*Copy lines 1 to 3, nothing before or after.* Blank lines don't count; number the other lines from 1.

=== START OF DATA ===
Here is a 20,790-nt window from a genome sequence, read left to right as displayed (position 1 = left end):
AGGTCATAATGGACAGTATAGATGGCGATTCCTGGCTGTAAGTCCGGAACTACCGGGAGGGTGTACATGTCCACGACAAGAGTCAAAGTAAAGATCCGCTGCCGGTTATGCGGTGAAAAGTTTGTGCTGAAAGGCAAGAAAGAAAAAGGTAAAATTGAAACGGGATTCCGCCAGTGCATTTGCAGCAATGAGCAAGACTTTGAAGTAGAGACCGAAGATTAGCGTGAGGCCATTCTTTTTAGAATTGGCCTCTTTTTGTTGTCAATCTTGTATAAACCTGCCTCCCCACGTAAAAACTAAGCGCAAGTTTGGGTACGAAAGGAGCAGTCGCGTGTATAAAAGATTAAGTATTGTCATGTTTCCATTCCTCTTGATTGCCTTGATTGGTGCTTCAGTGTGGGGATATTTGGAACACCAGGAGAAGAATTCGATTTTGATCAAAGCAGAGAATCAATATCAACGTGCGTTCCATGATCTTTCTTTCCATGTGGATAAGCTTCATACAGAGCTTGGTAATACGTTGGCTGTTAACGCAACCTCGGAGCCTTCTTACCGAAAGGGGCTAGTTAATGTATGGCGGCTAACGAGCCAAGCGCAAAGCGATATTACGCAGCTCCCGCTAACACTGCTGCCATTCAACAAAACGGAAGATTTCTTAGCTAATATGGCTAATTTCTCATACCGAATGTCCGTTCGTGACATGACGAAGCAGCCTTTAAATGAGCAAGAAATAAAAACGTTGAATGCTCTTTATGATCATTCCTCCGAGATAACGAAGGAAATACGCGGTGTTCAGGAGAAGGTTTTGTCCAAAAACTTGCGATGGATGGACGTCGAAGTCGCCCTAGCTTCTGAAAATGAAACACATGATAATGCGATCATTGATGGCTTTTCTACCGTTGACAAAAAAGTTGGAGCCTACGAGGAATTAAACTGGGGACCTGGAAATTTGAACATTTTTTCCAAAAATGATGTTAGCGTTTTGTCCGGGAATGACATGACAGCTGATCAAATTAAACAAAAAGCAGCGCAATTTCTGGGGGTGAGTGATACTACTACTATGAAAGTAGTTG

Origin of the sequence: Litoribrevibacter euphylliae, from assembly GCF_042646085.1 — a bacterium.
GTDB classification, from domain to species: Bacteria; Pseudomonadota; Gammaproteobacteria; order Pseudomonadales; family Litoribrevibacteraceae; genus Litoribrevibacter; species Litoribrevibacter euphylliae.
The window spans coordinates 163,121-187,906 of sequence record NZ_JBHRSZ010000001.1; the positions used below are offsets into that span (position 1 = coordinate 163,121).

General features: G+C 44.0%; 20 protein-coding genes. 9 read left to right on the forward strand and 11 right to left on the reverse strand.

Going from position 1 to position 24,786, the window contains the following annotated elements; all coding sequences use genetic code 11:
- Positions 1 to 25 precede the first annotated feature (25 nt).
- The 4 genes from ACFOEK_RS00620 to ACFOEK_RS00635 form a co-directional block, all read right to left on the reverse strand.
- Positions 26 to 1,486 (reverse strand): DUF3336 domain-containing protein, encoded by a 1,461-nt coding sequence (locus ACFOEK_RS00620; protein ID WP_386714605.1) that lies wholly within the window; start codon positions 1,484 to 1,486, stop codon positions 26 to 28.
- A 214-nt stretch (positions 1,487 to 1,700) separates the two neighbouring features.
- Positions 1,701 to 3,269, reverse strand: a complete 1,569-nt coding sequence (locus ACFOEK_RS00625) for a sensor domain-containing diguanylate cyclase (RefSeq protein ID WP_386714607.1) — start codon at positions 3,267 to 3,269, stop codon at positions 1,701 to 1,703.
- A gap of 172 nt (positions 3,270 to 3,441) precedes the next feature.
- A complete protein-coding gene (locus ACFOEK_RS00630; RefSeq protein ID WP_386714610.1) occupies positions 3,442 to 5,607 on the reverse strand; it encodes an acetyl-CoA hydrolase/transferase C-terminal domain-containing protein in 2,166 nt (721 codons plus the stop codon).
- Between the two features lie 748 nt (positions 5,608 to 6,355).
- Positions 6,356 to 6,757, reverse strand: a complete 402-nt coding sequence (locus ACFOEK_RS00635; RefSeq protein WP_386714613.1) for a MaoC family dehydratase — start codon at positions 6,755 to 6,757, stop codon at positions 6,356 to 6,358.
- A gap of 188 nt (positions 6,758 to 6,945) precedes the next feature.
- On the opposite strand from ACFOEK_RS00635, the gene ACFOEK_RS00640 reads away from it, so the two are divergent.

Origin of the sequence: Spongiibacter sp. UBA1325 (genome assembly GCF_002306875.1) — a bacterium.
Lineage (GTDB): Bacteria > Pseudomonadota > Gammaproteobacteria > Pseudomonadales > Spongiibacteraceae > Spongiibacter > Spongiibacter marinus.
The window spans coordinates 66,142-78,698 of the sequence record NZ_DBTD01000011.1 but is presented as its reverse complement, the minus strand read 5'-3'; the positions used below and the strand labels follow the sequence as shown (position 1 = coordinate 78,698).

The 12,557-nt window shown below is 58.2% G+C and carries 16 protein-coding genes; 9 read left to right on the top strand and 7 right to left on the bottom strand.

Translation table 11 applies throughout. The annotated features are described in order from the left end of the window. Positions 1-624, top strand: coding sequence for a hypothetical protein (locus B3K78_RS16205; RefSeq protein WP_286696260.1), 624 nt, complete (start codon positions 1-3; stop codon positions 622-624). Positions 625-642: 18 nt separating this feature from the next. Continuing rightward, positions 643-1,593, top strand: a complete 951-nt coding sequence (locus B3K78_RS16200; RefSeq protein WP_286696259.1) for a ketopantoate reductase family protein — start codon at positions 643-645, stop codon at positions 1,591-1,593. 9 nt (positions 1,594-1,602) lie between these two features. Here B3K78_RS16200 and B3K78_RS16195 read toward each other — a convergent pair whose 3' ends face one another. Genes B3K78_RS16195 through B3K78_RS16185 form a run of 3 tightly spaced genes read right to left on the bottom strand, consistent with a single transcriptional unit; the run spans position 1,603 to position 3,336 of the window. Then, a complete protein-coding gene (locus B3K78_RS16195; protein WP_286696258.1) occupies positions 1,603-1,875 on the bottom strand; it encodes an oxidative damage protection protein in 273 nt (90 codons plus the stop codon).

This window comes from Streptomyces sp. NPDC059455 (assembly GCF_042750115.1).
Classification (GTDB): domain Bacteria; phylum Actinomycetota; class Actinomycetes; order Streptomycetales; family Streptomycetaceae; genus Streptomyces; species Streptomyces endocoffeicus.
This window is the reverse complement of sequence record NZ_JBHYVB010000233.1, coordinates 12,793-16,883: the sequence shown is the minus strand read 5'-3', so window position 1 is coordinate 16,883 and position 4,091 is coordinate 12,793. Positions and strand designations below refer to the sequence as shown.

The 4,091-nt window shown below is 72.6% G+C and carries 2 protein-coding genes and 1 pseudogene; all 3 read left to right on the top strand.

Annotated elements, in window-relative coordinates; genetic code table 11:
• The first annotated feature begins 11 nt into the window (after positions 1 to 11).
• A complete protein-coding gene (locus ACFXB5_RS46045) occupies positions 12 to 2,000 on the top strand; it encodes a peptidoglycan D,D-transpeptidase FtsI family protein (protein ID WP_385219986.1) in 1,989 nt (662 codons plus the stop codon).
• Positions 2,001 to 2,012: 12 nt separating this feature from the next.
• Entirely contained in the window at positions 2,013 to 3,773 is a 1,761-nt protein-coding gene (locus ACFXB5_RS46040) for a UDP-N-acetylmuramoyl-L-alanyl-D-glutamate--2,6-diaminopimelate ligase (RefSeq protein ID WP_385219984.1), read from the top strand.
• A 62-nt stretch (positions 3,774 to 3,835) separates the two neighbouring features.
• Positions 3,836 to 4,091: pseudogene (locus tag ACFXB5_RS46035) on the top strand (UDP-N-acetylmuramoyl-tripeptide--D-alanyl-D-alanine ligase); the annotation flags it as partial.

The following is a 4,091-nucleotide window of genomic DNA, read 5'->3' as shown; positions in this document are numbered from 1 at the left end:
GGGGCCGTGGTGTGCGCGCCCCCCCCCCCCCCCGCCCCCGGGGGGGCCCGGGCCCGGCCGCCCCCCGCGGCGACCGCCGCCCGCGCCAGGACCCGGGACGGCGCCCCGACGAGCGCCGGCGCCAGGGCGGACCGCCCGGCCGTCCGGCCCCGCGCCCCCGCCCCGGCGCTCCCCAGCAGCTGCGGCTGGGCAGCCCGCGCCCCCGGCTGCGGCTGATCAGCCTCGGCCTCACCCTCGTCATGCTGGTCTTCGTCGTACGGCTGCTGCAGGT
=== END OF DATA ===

Here is a 20,790-nt window from a genome sequence, read left to right as displayed (position 1 = left end):
AGGTCATAATGGACAGTATAGATGGCGATTCCTGGCTGTAAGTCCGGAACTACCGGGAGGGTGTACATGTCCACGACAAGAGTCAAAGTAAAGATCCGCTGCCGGTTATGCGGTGAAAAGTTTGTGCTGAAAGGCAAGAAAGAAAAAGGTAAAATTGAAACGGGATTCCGCCAGTGCATTTGCAGCAATGAGCAAGACTTTGAAGTAGAGACCGAAGATTAGCGTGAGGCCATTCTTTTTAGAATTGGCCTCTTTTTGTTGTCAATCTTGTATAAACCTGCCTCCCCACGTAAAAACTAAGCGCAAGTTTGGGTACGAAAGGAGCAGTCGCGTGTATAAAAGATTAAGTATTGTCATGTTTCCATTCCTCTTGATTGCCTTGATTGGTGCTTCAGTGTGGGGATATTTGGAACACCAGGAGAAGAATTCGATTTTGATCAAAGCAGAGAATCAATATCAACGTGCGTTCCATGATCTTTCTTTCCATGTGGATAAGCTTCATACAGAGCTTGGTAATACGTTGGCTGTTAACGCAACCTCGGAGCCTTCTTACCGAAAGGGGCTAGTTAATGTATGGCGGCTAACGAGCCAAGCGCAAAGCGATATTACGCAGCTCCCGCTAACACTGCTGCCATTCAACAAAACGGAAGATTTCTTAGCTAATATGGCTAATTTCTCATACCGAATGTCCGTTCGTGACATGACGAAGCAGCCTTTAAATGAGCAAGAAATAAAAACGTTGAATGCTCTTTATGATCATTCCTCCGAGATAACGAAGGAAATACGCGGTGTTCAGGAGAAGGTTTTGTCCAAAAACTTGCGATGGATGGACGTCGAAGTCGCCCTAGCTTCTGAAAATGAAACACATGATAATGCGATCATTGATGGCTTTTCTACCGTTGACAAAAAAGTTGGAGCCTACGAGGAATTAAACTGGGGACCTGGAAATTTGAACATTTTTTCCAAAAATGATGTTAGCGTTTTGTCCGGGAATGACATGACAGCTGATCAAATTAAACAAAAAGCAGCGCAATTTCTGGGGGTGAGTGATACTACTACTATGAAAGTAGTTG

Origin of the sequence: Litoribrevibacter euphylliae, from assembly GCF_042646085.1 — a bacterium.